The school year during the pandemic (11/02/2021)

2020 was a challenging year at the Tapriza School in Nepal, as it was for many people around the world. The Coronavirus pandemic, the corresponding regulations of the Nepalese government and great uncertainty shaped the life of the children, teachers and villagers in Dolpo. What remained was the dedication of our staff, the students’ eagerness to learn, the trust of their parents and the support from our sponsors, members and donors in Switzerland.

Until mid-March 2020, our tenth grade students studied at the winter school in Kathmandu as usual. They had prepared intensively for their final exams. These were supposed to be held on March 19th in Dunai. For this occasion, our teachers and the tenth grade students had arrived in Dolpo a few days in advance and were waiting for the big day at their accommodation. Less than 24 hours before the exam date, they received the notification from the national examination board, quite unexpectedly stating that due to the corona pandemic, the final exams were cancelled nationwide. Our vice school manager Ram Chandra Budha waited for a new date to be announced. Instead, the government declared the national lockdown. Together with the students, the local Tapriza teachers returned to their respective home villages in Dolpo. The school was closed indefinitely. All children were to stay at home for the time being.

The future remained uncertain for a long time. The closure and the corona regulations were extended every few weeks. The school administration continued to wait for further instructions from the government.

In June, there were still no COVID-19 infections in Dolpo. Therefore, together with the parents’ council the school management decided to give the children an education this year despite the difficult conditions. Upon request, the school management received permission from the Ministry of the Interior for the teachers living outside the district to travel to the school. Then, our vice school manager Ram Chandra Budha chartered a rented jeep with four other teachers from Kathmandu to Dolpo. According to the Coronavirus safety regulations, they initially remained in quarantine at the school for fourteen days. After that, the government health worker should have officially tested their health. But because he did not appear, the teachers had to hold out eight days longer. Then the relief: all of their test results were negative.

In July, the school finally reopened with adapted lessons and teaching plans. The school received verbal permission from the local education commission, as there were still no COVID-19 cases in Dolpo and with no access to internet, digital learning was not possible in the remote village communities. The school management developed a safety concept and emergency measures in case someone at the school should contract the virus.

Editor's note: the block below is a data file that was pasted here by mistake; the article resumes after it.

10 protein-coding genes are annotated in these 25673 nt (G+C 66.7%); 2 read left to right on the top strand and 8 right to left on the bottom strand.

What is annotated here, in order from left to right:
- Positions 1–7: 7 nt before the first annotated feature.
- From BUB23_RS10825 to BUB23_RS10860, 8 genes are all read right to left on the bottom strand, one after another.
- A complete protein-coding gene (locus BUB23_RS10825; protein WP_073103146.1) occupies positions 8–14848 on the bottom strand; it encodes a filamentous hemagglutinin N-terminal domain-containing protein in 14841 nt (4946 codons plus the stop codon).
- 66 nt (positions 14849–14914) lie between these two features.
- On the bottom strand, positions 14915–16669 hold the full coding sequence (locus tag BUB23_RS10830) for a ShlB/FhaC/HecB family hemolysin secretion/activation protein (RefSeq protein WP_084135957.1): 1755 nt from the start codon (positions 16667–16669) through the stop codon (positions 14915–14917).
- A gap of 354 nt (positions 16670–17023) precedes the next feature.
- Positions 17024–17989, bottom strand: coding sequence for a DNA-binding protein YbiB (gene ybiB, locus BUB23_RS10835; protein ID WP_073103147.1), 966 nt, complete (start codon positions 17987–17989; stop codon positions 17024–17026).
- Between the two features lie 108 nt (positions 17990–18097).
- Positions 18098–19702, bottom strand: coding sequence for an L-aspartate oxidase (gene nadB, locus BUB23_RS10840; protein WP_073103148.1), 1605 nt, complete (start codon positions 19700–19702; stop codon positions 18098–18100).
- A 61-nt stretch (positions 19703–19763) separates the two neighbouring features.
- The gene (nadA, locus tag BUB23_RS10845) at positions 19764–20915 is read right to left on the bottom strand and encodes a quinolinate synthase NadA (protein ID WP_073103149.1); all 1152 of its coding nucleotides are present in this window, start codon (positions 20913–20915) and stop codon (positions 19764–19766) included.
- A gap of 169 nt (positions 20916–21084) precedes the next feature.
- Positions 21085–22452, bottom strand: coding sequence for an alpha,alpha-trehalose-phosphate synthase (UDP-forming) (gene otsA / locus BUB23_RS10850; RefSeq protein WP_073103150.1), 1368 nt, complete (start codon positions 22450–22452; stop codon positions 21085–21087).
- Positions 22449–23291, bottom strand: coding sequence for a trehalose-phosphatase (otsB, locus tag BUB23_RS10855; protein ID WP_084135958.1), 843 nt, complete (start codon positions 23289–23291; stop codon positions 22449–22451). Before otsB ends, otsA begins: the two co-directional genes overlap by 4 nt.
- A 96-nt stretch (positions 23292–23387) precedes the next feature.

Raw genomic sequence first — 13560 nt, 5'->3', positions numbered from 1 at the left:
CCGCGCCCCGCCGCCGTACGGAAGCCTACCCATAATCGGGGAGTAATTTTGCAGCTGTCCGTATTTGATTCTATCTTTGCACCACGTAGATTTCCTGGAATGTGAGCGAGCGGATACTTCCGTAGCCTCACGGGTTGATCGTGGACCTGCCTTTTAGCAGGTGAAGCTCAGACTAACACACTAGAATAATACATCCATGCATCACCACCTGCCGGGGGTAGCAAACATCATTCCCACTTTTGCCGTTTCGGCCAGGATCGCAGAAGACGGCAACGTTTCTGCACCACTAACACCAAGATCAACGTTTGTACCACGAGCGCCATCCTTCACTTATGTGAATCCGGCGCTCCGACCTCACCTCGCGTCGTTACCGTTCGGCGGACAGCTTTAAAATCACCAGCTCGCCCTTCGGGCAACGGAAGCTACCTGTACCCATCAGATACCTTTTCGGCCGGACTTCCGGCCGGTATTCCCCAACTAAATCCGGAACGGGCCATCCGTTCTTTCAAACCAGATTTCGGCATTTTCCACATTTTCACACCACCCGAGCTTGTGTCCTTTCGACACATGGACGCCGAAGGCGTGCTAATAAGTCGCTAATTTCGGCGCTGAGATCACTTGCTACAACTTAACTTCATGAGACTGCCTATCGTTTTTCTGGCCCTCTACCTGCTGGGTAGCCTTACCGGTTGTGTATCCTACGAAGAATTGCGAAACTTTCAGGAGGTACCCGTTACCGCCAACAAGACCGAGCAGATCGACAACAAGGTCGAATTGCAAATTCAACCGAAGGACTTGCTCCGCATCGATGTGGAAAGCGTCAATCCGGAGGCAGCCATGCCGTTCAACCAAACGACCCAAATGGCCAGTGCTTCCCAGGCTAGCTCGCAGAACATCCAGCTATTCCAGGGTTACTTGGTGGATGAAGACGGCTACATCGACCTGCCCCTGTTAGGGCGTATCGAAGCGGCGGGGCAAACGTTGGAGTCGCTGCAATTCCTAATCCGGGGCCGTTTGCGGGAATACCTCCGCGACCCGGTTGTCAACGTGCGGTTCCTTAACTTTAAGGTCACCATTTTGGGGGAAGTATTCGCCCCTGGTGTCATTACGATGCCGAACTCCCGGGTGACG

By July, the pupils in the sixth to tenth grade walked to class every day. They did not live at the school as they usually would have, as this was not allowed. It took some children more than three hours to reach the school, but they were glad they could attend class at all. At first it was just the students from the closer villages in the Phoksumdo Valley. But at the request of the parents, children from other valleys were also allowed to join. This, under the condition that protective measures were observed and the parents took care of external accommodation and meals. Some students camped on the premises of the health post or lived in the winter village of Palam. The lessons were carried out in strict compliance with the safety measures. The temperature was measured when entering the school premises. The students and staff wore masks at all times, regularly disinfected their hands and had to wash their hands with soap six times a day.

Since the younger children could not come to school, the school developed a concept of mobile teaching. Three groups of three teachers each visited the villages of Pugmo, Ringmo, Rikhe and Renchi in rotation. Here too, the safety measures were followed. After four months of adapted lessons, the school year ended with exams in November.

The adapted teaching concept of the Tapriza School with mobile lessons was very well received by the parents. They appreciated that the children lived at home and could help with the work in the fields and look after the animals. At the same time, their restlessness and the growing knowledge gaps in the curriculum could be countered with the mobile lessons offered. Therefore, when the Tapriza School started with its adapted lessons, the parents were extremely grateful.

Also together with the parents, the school management decided to postpone the winter school in Kathmandu for the time being. The capital had a high number of COVID-19 cases and nobody wanted to risk the children’s health. However, some were forced to do the trip. The eleventh and twelfth grade students were ordered by the government to take their exams in Kathmandu. They had spent the school year in Dolpo because the colleges in the capital were closed. Consequently, it had been impossible for them to participate in online lessons. How they are supposed to pass the exams and how the exams will be marked remains unclear. 

Currently, most of the schools in Nepal are still closed. In 2020, generating an income was difficult in Dolpo and in other parts of Nepal as trade, tourism and labour migration ceased. The Yartsa Gumbu season was also cancelled . In addition, a plague of locusts destroyed part of the harvest. Thus, many parents have used their reserves. 

For all these reasons, we have planned an increased budget for 2021. So that the Tapriza NGO could – if necessary – completely cover the costs of meals for the children and also support the local population in other ways.

Lessons with mask and social distancing